• 90,000 bread per day
  • 1,000,000 people
  • 1,000,000 days

I didn't run those numbers on the naive algorithm, but the math says it would have taken about 20,000 seconds, or 5.5 hours.

The benchmark code can be found at https://ideone.com/2ZMBVH or here:

import heapq
import bisect
import random
import time

def choose_first_n(num_items, targets, threshold):
    for target_id, target in enumerate(targets):
        if target >= threshold:
            num_items -= 1
            if num_items == 0:
                return target_id
    return len(targets)

# 2s for optimised
#num_bread = 90000
#num_days = 1000000
#num_people = 1000000

# 2s for unoptimized
num_bread = 900
num_days = 10000
num_people = 10000


targets = [random.random() for _ in range(num_people)]

result_sum = 0
algo_naive_start = time.time()
for threshold in range(num_days):
    result = choose_first_n(num_bread, targets, threshold/num_days)
    result_sum += result
    #print(f"Threshold: {threshold}, Result: {result}")
algo_naive_end = time.time()
print(f"Result naive: {result_sum}")


def preprocess(targets, num_items):
    # Special case if we have more items than targets, would break later.
    # Return an empty lookup table with len(targets) as fallback, so the
    # result will always be len(targets)
    if num_items > len(targets):
        lookup_table = ([], [], num_items, len(targets))
        return lookup_table

    # our heap, will contain the first num_items smallest targets
    largest_targets_heap = []

    # Our first preprocessing result, will contain the
    # third large number between the first item and the current item,
    # for every item.
    third_largest_number_per_target = []

    # Compute the third largest previous value for every target
    for target in targets:
        heapq.heappush(largest_targets_heap, target)
        if len(largest_targets_heap) > num_items:
            heapq.heappop(largest_targets_heap)

        current_third_largest = largest_targets_heap[0]
        third_largest_number_per_target.append(current_third_largest)

    # We now have the third largest number for every target.
    # Now, consolidate that data into a lookup table, to prevent duplication.
    # Therefore, find the first occurrence of every number
    lookup_table_indices = []
    lookup_table_values = []
    current_value = third_largest_number_per_target[num_items - 1]

    # Push the (num_items-1)th value to account for the fact our heap wasn't filled up until the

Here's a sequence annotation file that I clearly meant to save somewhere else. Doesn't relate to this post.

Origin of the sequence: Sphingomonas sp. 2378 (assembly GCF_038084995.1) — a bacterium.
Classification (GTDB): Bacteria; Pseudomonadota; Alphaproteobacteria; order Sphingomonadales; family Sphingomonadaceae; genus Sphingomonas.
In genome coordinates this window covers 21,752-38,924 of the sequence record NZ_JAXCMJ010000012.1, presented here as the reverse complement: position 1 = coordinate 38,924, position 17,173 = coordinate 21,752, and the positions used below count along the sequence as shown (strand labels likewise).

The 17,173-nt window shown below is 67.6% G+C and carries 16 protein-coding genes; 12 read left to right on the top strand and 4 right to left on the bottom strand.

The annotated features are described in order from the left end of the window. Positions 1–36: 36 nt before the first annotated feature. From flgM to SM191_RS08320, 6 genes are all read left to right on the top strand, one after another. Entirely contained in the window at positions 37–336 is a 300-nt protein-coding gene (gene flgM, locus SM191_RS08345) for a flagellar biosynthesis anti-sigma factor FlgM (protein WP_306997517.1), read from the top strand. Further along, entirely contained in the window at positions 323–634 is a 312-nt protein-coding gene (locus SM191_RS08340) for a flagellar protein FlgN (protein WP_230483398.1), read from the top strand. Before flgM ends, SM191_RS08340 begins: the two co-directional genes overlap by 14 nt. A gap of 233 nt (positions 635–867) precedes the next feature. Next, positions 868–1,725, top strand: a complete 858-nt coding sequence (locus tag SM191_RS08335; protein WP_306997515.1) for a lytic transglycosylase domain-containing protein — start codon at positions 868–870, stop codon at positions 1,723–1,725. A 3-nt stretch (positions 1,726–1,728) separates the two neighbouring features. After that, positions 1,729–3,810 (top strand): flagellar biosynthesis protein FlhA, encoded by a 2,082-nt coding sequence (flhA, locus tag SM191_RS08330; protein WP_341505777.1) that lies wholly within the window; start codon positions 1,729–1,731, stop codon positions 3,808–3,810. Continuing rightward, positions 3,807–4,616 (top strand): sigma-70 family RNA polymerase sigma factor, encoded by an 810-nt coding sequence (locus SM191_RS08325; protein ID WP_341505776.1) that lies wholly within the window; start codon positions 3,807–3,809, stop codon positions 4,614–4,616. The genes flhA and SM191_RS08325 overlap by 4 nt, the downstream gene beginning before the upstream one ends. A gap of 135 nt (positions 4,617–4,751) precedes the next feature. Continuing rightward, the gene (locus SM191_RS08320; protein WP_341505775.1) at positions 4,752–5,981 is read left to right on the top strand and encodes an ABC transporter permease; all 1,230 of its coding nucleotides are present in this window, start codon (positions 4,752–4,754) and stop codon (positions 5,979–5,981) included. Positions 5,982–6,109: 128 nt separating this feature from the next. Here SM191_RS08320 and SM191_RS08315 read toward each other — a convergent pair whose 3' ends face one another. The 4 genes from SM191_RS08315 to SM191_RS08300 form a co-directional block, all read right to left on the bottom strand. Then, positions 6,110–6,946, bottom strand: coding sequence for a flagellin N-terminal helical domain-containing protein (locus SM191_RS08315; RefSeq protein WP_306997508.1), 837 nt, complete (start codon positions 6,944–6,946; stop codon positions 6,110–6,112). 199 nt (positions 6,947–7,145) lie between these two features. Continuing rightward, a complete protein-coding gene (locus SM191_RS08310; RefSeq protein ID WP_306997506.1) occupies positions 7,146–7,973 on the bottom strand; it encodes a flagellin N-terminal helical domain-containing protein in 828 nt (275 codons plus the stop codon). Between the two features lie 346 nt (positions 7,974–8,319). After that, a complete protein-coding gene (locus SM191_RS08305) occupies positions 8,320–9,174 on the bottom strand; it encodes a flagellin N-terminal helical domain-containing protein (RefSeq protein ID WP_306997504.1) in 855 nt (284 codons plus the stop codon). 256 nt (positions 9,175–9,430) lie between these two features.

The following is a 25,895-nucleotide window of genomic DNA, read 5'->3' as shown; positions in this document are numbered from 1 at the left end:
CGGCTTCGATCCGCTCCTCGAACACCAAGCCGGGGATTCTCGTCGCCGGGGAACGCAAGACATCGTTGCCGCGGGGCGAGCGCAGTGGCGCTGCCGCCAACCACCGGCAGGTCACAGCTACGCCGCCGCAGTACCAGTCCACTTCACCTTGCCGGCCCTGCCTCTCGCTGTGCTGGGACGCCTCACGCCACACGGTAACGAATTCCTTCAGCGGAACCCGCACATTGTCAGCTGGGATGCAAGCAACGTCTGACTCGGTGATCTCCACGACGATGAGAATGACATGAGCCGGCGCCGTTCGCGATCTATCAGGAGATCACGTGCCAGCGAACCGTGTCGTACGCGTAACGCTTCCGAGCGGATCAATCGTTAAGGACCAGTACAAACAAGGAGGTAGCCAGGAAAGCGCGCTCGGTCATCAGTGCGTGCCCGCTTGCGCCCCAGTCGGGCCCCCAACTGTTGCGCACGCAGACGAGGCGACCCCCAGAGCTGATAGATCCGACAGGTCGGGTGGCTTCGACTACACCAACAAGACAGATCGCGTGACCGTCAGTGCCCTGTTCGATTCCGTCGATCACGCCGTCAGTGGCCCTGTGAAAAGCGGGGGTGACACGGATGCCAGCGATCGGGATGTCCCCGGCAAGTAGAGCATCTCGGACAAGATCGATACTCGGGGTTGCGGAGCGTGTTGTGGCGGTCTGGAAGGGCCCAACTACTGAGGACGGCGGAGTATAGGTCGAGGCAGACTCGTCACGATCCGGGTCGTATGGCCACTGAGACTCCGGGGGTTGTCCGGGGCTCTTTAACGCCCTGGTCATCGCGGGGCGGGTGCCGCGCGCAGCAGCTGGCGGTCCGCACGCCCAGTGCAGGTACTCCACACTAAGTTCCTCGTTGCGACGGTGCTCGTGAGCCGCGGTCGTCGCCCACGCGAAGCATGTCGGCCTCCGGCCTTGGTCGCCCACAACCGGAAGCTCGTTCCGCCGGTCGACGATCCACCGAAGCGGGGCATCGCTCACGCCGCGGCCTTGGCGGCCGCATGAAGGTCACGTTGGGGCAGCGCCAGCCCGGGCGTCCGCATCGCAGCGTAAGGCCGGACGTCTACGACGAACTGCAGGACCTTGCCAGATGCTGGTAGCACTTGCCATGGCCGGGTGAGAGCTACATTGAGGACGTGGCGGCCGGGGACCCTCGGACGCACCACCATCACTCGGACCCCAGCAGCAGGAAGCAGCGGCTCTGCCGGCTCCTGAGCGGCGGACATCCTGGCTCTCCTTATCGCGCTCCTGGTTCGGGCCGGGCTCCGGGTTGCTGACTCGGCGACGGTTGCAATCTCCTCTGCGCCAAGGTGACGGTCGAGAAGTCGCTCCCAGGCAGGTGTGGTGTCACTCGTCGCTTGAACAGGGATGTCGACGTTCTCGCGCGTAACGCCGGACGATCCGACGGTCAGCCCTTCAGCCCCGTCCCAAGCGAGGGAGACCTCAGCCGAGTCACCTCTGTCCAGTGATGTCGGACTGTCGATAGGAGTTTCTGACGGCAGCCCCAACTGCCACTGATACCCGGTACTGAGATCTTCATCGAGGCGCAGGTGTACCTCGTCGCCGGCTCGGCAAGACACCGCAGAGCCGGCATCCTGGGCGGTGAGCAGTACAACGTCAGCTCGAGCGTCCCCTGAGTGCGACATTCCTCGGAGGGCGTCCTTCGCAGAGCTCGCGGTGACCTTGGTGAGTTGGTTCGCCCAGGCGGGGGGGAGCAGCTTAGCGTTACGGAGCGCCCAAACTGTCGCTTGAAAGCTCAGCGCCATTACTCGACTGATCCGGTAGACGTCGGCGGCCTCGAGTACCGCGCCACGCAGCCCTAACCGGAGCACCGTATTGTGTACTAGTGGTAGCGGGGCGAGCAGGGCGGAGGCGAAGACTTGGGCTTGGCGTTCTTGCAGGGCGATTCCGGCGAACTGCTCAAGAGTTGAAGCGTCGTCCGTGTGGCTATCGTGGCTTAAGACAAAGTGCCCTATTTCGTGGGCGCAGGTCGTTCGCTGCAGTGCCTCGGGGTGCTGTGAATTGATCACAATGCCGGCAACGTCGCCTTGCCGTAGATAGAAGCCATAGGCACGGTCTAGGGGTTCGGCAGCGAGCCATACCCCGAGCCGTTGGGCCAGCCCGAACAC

# first num_items were processed
    lookup_table_indices.append(num_items - 1)
    lookup_table_values.append(current_value)

    # Fill the rest of the lookup table
    for index, value in enumerate(third_largest_number_per_target):
        if index < num_items - 1:
            continue
        if value != current_value:
            lookup_table_indices.append(index)
            lookup_table_values.append(value)
            current_value = value

    # The lookup table we have, consisting of values, indices, a minimum and a maximum value
    lookup_table = (lookup_table_values, lookup_table_indices, num_items, len(targets))

    return lookup_table


def choose_first_n_preprocessed(lookup_table, threshold):
    (lookup_table_values, lookup_table_indices, min_value, max_value) = lookup_table

    # We need to find the first (value,index) pair in lookup table where value is larger or equal to threshold
    # We do this by using bisect, which is really fast. This is only possible because of our preprocessing.
    position = bisect.bisect_left(lookup_table_values, threshold)

    # If we didn't find a result in the preprocessed table, we return the max value, to indicate that the
    # threshold ist too high.
    if position >= len(lookup_table_indices):
        return max_value

    # Read the result from the table of incides
    value = lookup_table_indices[position]
    return value


def baker_queue(num_loaves_per_day, people_max_waiting_time, required_baking_times):
    # Create the preprocessed lookup table
    lookup_table = preprocess(people_max_waiting_time, num_loaves_per_day)

    # For every day, compute the result
    results = []
    for today_baking_time in required_baking_times:
        # Use our fast lookup based algorithm now
        result = choose_first_n_preprocessed(lookup_table, today_baking_time)

        # Convert indices back to starting with 1, and 0 in error case, as